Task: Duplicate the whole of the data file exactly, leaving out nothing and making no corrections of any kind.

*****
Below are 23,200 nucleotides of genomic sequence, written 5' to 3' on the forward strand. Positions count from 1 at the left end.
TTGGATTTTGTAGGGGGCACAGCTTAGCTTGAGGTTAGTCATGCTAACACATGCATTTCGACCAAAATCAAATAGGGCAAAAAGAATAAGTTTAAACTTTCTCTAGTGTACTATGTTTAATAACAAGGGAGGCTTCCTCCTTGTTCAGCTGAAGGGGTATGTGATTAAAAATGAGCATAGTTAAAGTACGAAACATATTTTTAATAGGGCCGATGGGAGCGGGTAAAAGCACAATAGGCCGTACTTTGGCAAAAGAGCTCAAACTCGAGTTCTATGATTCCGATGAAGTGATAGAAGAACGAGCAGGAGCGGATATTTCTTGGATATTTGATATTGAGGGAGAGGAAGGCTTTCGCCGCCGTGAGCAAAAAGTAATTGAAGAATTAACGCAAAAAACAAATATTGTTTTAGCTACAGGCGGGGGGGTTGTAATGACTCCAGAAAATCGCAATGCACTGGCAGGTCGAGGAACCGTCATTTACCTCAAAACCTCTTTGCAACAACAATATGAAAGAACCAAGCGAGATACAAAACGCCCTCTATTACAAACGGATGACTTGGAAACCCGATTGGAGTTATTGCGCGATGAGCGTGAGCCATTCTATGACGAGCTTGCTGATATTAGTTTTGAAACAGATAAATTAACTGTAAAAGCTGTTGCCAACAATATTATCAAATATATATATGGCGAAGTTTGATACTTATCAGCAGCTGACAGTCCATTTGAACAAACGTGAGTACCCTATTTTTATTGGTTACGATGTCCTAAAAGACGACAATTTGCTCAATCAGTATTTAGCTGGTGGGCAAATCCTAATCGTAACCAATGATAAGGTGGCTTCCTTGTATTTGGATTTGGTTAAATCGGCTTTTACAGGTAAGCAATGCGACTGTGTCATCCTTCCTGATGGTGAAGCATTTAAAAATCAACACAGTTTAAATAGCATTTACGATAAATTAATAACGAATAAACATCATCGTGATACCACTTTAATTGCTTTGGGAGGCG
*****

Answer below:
Below are 23,200 nucleotides of genomic sequence, written 5' to 3' on the forward strand. Positions count from 1 at the left end.
TTGGATTTTGTAGGGGGCACAGCTTAGCTTGAGGTTAGTCATGCTAACACATGCATTTCGACCAAAATCAAATAGGGCAAAAAGAATAAGTTTAAACTTTCTCTAGTGTACTATGTTTAATAACAAGGGAGGCTTCCTCCTTGTTCAGCTGAAGGGGTATGTGATTAAAAATGAGCATAGTTAAAGTACGAAACATATTTTTAATAGGGCCGATGGGAGCGGGTAAAAGCACAATAGGCCGTACTTTGGCAAAAGAGCTCAAACTCGAGTTCTATGATTCCGATGAAGTGATAGAAGAACGAGCAGGAGCGGATATTTCTTGGATATTTGATATTGAGGGAGAGGAAGGCTTTCGCCGCCGTGAGCAAAAAGTAATTGAAGAATTAACGCAAAAAACAAATATTGTTTTAGCTACAGGCGGGGGGGTTGTAATGACTCCAGAAAATCGCAATGCACTGGCAGGTCGAGGAACCGTCATTTACCTCAAAACCTCTTTGCAACAACAATATGAAAGAACCAAGCGAGATACAAAACGCCCTCTATTACAAACGGATGACTTGGAAACCCGATTGGAGTTATTGCGCGATGAGCGTGAGCCATTCTATGACGAGCTTGCTGATATTAGTTTTGAAACAGATAAATTAACTGTAAAAGCTGTTGCCAACAATATTATCAAATATATATATGGCGAAGTTTGATACTTATCAGCAGCTGACAGTCCATTTGAACAAACGTGAGTACCCTATTTTTATTGGTTACGATGTCCTAAAAGACGACAATTTGCTCAATCAGTATTTAGCTGGTGGGCAAATCCTAATCGTAACCAATGATAAGGTGGCTTCCTTGTATTTGGATTTGGTTAAATCGGCTTTTACAGGTAAGCAATGCGACTGTGTCATCCTTCCTGATGGTGAAGCATTTAAAAATCAACACAGTTTAAATAGCATTTACGATAAATTAATAACGAATAAACATCATCGTGATACCACTTTAATTGCTTTGGGAGGCG